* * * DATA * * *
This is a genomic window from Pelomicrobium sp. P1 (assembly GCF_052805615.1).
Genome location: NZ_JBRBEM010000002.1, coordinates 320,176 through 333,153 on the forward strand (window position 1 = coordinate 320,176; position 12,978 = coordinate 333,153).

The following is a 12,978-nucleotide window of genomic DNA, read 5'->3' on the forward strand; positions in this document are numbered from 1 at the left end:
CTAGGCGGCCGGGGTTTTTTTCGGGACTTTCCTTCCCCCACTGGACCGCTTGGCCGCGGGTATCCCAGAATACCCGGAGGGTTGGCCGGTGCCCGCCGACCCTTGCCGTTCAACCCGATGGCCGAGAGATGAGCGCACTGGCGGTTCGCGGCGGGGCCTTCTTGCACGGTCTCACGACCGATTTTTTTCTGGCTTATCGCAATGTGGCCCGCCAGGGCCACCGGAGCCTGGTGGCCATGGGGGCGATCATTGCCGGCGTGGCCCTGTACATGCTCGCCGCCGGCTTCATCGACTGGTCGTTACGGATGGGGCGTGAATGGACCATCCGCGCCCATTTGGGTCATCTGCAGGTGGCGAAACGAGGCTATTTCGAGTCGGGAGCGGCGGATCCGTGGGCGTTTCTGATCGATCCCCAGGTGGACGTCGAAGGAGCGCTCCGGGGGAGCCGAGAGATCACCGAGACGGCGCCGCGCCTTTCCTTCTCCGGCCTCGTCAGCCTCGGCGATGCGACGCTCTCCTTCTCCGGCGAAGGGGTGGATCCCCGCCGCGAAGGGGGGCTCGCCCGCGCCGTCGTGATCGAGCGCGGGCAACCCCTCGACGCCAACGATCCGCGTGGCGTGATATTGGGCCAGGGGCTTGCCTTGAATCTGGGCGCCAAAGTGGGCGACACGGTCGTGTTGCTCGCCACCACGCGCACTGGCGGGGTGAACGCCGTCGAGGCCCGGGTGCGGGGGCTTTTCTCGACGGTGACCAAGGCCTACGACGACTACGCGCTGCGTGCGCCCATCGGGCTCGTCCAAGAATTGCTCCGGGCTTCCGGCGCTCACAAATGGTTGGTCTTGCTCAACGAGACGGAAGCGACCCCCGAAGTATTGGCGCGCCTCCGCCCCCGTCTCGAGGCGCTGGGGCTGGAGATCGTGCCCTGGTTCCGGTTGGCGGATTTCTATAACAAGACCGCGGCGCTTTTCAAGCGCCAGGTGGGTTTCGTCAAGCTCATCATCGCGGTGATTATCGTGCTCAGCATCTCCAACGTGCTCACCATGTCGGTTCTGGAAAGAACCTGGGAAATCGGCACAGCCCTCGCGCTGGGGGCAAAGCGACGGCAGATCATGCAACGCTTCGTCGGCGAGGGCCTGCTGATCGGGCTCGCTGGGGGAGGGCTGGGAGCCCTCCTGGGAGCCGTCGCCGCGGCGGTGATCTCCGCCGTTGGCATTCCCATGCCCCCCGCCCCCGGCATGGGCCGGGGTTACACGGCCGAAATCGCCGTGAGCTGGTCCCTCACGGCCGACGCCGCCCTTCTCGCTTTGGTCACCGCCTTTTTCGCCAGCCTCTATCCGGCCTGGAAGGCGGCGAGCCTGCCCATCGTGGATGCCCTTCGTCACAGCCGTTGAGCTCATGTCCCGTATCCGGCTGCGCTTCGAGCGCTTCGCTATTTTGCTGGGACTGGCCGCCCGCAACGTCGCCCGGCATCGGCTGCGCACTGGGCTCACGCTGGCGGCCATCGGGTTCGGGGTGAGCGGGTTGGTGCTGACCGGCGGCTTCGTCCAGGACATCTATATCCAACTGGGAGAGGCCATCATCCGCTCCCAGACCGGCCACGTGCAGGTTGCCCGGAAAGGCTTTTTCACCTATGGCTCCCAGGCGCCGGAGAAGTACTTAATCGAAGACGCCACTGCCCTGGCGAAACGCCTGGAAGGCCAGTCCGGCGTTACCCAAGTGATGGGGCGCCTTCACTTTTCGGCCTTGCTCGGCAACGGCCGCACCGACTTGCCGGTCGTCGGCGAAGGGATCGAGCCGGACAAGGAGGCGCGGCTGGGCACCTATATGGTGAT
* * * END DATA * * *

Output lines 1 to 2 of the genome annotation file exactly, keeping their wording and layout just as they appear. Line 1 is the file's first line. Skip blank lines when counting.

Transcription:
This is a genomic window from Pelomicrobium sp. P1 (assembly GCF_052805615.1).
Genome location: NZ_JBRBEM010000002.1, coordinates 320,176 through 333,153 on the forward strand (window position 1 = coordinate 320,176; position 12,978 = coordinate 333,153).